Everyone in vet med has a thing that they hate, or that they can’t handle. For me, this is maggots – they are a hard NO from me….the wiggling, the disgustingness, the ick factor….just no. Honestly just thinking about them makes me feel a little queasy. But, for MANY many people – their thing, is ringworm. Honestly, I think ringworm gets a bit of a bad rap – it’s not THAT bad…sure it causes fur loss, and skin infections, and it takes months to clear, and it’s highly contagious from animals to animals and from animals to humans…but in the grand scheme of things, it doesn’t cause any long-term problems, so it’s not so bad in my book.
In high school I had a gym class called individual-dual sport. I cannot emphasize enough how much of a joke this gym class was, and I was delighted. We did things like archery, and hacky sac competitions, and potato sack races. Yes, sign me UP! In one gym class, we played dodge ball in the weight room, and I’m sure you can guess where this is going…I got ringworm. Just one spot, on my back – my friends and I named him ‘Frank’ and would check on him daily. It was a little sad once he cleared up, to be honest.
My second brush with the ‘worm was not as easily contained, and caused a lot more drama in my life. And so, I am here to tell this cautionary tale. Back in 2018, we rescued 2 sisters from one of our shelters down south – they were adorable husky mix girls with severe skin infections and suspected mange. Alison and I were the ones to foster them, and their names were Beezus and Ramona, and man were they cute! When they arrived, we took some skin samples and found that they did in fact have demodex (the non-contagious form of mange that is common in puppies and can cause some fur loss and secondary skin infections), and skin infections. We started them on medications and antibacterial baths, and let them settle in!
Over the first few weeks they were with us, their skin dramatically improved and the fur started to regrow! Except….Beezus had a few stubborn spots that were really not improving, and she was still pretty itchy. I vividly remember one fine day when Kira pointed at the spot on her forehead and said, ‘Are we worried about this spot and those few others that aren’t really resolving?’ Nah, I’m sure it’s fine.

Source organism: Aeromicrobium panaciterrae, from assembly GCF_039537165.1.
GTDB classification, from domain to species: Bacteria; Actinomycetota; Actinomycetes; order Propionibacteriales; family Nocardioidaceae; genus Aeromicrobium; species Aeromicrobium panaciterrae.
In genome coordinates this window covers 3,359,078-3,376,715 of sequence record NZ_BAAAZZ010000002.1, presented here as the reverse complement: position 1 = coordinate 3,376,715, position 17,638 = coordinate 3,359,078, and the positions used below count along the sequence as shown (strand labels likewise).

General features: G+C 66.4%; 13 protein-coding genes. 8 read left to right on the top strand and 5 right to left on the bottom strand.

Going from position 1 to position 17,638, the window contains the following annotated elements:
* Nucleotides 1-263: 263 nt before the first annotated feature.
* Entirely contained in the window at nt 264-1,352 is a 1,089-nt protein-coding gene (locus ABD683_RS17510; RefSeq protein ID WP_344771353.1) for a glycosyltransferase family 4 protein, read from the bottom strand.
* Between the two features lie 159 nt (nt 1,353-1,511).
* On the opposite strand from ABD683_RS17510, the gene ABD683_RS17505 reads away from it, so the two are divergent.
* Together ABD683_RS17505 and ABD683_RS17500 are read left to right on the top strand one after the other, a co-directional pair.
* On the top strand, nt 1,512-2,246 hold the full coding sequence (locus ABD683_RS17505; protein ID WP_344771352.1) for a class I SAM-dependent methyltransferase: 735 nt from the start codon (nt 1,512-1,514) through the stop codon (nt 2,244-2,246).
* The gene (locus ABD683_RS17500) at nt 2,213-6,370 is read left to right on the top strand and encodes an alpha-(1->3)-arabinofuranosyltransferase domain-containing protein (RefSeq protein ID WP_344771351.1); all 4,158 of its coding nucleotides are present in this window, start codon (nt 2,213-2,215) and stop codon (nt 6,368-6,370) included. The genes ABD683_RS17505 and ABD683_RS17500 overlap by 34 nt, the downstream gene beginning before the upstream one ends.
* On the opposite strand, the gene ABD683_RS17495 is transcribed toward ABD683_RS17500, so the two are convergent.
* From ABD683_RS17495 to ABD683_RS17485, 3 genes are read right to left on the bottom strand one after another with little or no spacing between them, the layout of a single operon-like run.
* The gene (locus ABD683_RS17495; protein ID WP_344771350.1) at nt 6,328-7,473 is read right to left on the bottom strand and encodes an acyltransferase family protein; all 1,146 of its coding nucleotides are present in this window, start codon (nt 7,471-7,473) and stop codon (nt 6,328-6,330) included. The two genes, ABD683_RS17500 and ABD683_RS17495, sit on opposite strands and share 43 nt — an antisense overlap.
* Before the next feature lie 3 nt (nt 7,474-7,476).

Fast forward another week or so later….the spots are worse. Ok, fine, maybe we should investigate those further – I took some samples and we waited. You see, to diagnose ringworm you must plate a skin sample and let it grow – so it can take up to 10 days to confirm a positive sample. So I took the sample and we waited.
10 days later…the plate had, in fact, turned red indicating a positive sample. Oh s***. (Insert Kira’s voice – I TOLD YOU SO!). Ok. It’s ok….we’ll just start treatment on her. We added an oral antifungal, and anti-fungal shampoo, and some topical treatments, no big deal. Two days later – hmm….is that a spot of fur loss on my dog Croi ’s face? And what about this spot on Killian’s leg? Oh man…what about this spot on MY FACE? And my leg?
Pause to tell a fun side story here – as this was unfolding, I went away to a conference where I knew no one, and had ringworm on my face and my leg, and had to take an Uber to a CVS so I could buy some anti-fungal ointment. Talk about awkward….
At the same time as Beezus, we had another foster – Scooby, who got adopted while the ringworm situation was unfolding. You guessed it, he got it as well. As did their other dog in the adoptive home, and the wife. Sammie, who pet-sits for us, also got it from watching our dogs. In Alison’s home, Ramona had a few mild spots, and she shared it with her dog, Jasper, and their other foster at the time too. So fun to be so easily shared! Thankfully as it was unfolding and we recognized who had it, we were able to contain it with lots of quarantining, and ointment. But man…there was a stressful week where it was just dog after dog with it, and I was starting to sweat – will it ever end???
In the grand scheme of things, this could have been so much worse….but let me tell you what. You want people to avoid you like you have the plague? Just get a little ringworm on you….it’s a sure fire way to become a leper. Here’s the lesson from this fine story of how diseases spread – I think there are two takeaway points:
1. When Kira Berger says – do you think we should be worried about that? Yes, you should be worried about that.
2. When fur loss is not improving – you should just automatically test for ringworm.
Everyone is fine, everyone healed, and we can laugh about it now (honestly, I laughed about it then too, but LOTS of other people were not laughing). It just took a few months, lots of baths and medications, for the skin to heal, but there may still be some emotional scars here that could take a bit longer to heal…the staff still refers to it as the great ringworm epidemic of 2018, so I think more time is needed for full healing 😊